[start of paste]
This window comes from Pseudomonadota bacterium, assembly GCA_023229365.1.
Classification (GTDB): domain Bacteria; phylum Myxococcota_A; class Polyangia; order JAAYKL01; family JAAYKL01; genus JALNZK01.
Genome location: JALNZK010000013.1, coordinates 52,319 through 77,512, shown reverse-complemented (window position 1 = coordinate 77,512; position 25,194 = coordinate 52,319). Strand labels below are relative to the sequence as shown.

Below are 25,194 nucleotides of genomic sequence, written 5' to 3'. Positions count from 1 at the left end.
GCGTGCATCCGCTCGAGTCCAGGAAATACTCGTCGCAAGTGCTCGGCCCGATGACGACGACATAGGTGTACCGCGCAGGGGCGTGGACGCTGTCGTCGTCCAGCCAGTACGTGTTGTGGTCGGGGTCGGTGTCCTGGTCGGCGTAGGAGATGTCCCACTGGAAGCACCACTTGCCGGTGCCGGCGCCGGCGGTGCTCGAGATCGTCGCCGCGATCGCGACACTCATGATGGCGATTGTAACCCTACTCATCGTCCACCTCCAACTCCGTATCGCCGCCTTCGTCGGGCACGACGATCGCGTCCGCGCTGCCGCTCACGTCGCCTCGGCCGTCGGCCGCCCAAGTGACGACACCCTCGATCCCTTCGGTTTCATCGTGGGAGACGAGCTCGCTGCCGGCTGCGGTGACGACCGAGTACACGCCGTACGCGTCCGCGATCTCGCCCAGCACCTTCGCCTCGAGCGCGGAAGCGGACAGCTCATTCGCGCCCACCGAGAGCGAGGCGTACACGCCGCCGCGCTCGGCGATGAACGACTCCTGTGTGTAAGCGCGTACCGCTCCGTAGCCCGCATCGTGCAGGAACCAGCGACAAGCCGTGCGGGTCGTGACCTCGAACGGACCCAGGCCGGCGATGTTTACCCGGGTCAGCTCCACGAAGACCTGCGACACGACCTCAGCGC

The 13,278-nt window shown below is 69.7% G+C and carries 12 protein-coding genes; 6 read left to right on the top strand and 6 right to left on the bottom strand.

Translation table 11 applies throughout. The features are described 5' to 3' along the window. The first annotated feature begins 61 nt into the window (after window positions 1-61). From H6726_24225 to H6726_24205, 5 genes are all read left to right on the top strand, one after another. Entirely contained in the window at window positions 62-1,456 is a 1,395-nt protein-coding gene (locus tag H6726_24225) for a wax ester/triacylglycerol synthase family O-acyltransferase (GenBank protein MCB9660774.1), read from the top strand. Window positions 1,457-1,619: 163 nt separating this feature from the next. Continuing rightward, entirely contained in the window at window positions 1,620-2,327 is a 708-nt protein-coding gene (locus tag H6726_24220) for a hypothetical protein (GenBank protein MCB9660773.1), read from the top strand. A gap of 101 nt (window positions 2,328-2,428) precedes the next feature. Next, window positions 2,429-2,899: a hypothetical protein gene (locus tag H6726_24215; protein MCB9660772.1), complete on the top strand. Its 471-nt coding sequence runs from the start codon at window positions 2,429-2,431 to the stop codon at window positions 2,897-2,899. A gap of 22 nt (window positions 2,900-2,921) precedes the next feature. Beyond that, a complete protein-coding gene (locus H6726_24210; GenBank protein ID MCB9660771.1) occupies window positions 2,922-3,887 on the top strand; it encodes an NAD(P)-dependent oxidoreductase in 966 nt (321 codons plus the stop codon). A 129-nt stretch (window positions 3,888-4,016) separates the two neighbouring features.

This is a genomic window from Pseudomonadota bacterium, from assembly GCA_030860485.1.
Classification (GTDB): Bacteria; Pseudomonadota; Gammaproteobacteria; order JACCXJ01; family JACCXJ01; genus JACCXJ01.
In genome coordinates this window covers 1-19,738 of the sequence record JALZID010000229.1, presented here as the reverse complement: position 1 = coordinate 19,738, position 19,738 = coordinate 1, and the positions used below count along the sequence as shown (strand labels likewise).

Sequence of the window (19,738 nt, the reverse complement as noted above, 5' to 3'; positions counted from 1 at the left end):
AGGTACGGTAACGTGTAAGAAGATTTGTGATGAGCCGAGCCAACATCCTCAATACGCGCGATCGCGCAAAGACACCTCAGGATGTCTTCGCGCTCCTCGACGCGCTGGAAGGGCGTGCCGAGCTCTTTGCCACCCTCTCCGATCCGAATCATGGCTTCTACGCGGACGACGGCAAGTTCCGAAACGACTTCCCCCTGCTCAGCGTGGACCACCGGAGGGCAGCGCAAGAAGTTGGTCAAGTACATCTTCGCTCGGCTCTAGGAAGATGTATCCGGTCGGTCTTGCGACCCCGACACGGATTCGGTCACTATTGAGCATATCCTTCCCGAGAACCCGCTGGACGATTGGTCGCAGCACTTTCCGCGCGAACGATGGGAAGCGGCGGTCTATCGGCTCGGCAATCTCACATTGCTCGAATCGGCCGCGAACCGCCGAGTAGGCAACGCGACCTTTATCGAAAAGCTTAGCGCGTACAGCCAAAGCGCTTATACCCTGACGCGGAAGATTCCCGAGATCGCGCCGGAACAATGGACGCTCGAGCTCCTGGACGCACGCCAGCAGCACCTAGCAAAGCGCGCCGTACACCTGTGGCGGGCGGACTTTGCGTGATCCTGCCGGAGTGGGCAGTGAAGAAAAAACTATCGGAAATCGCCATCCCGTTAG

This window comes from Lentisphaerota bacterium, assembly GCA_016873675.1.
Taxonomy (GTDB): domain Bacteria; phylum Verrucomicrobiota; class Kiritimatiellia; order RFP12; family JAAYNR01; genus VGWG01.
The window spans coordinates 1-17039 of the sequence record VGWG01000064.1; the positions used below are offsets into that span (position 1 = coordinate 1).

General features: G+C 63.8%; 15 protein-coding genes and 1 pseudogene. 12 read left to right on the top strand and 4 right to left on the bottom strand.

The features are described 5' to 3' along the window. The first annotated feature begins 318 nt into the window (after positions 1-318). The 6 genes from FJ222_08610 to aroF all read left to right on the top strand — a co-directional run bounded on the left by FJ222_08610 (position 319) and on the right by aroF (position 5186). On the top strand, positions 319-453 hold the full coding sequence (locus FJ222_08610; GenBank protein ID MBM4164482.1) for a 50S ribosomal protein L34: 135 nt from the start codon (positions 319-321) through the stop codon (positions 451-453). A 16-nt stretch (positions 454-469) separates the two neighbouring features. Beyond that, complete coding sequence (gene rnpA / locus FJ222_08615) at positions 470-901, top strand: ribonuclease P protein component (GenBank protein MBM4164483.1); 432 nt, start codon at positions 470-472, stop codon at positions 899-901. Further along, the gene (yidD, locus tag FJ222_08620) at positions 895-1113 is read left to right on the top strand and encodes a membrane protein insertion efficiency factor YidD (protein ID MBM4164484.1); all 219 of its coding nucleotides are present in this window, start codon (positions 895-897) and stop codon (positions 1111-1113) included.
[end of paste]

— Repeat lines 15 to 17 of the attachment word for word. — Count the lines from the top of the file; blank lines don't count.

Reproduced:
The window spans coordinates 1-17039 of the sequence record VGWG01000064.1; the positions used below are offsets into that span (position 1 = coordinate 1).

General features: G+C 63.8%; 15 protein-coding genes and 1 pseudogene. 12 read left to right on the top strand and 4 right to left on the bottom strand.

The features are described 5' to 3' along the window. The first annotated feature begins 318 nt into the window (after positions 1-318). The 6 genes from FJ222_08610 to aroF all read left to right on the top strand — a co-directional run bounded on the left by FJ222_08610 (position 319) and on the right by aroF (position 5186). On the top strand, positions 319-453 hold the full coding sequence (locus FJ222_08610; GenBank protein ID MBM4164482.1) for a 50S ribosomal protein L34: 135 nt from the start codon (positions 319-321) through the stop codon (positions 451-453). A 16-nt stretch (positions 454-469) separates the two neighbouring features. Beyond that, complete coding sequence (gene rnpA / locus FJ222_08615) at positions 470-901, top strand: ribonuclease P protein component (GenBank protein MBM4164483.1); 432 nt, start codon at positions 470-472, stop codon at positions 899-901. Further along, the gene (yidD, locus tag FJ222_08620) at positions 895-1113 is read left to right on the top strand and encodes a membrane protein insertion efficiency factor YidD (protein ID MBM4164484.1); all 219 of its coding nucleotides are present in this window, start codon (positions 895-897) and stop codon (positions 1111-1113) included.